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  • #31
    The smaller axle will make the drive a bit more efficient by reducing the drag torque on the idler gear.

    The drag torque on the idler gear is the reaction force times its inner radius, so the smaller axle will produce the smaller drag torque. The difference in drag torque is proportional to the ratio of the two ID's.

    The reaction force is the force that would push the idler gear sideways if the axle was missing. It is the sum of the tangential forces on the teeth of the idler gear. One tooth is being pushed on by the armature pinion gear and another tooth is being resisted by the driven gear. Both forces very close to the same size and are pointing in the same direction -- sideways. It is the job of the idler gear's axle (or hub) to resist those forces.

    Ed Bianchi

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    • #32
      How about the durability and longevity of plastic verses brass? I guess the only examples we have are to compare the T-Jets with all brass gears to AFX/X-Traction and JL/AW T-Jets. Personally I have never had gears wear out but I probably have not cumulatively run my cars enough to wear out the gears, especially my JL cars.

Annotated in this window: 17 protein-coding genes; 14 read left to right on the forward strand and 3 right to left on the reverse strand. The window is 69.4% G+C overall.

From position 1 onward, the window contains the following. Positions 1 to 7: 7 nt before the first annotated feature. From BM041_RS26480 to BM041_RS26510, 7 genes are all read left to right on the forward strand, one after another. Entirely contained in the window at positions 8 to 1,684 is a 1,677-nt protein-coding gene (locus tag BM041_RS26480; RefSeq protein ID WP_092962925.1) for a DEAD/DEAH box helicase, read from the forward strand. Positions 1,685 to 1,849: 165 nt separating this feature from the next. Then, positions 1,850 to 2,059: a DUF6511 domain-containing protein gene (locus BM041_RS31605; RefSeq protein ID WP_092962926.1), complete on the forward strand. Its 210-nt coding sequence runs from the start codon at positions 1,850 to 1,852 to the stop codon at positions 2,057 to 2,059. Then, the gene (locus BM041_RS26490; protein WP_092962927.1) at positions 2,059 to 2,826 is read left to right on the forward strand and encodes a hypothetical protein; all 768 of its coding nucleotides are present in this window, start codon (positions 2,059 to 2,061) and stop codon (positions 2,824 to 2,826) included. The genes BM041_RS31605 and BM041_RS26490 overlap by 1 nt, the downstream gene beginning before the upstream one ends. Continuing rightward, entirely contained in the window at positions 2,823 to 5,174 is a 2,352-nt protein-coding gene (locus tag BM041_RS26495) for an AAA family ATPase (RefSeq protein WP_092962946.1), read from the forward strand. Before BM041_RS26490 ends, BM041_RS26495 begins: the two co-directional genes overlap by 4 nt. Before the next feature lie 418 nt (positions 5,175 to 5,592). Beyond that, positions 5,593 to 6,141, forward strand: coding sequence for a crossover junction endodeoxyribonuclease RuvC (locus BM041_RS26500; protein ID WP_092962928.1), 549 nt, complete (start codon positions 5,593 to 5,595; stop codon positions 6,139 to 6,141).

Thanks...Joe

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      • #33
        Just an FYI. I spoke with someone who is testing a T-Jet style chassis using all plastic gears, including the armature gear. So far, testing has shown none of the press fit gears are slipping and/or causing any issues. So maybe an all plastic gear set is feasible and quite workable.

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        • #34
          Always great to hear from you Grandcheapskate. I hope Santa was good to you.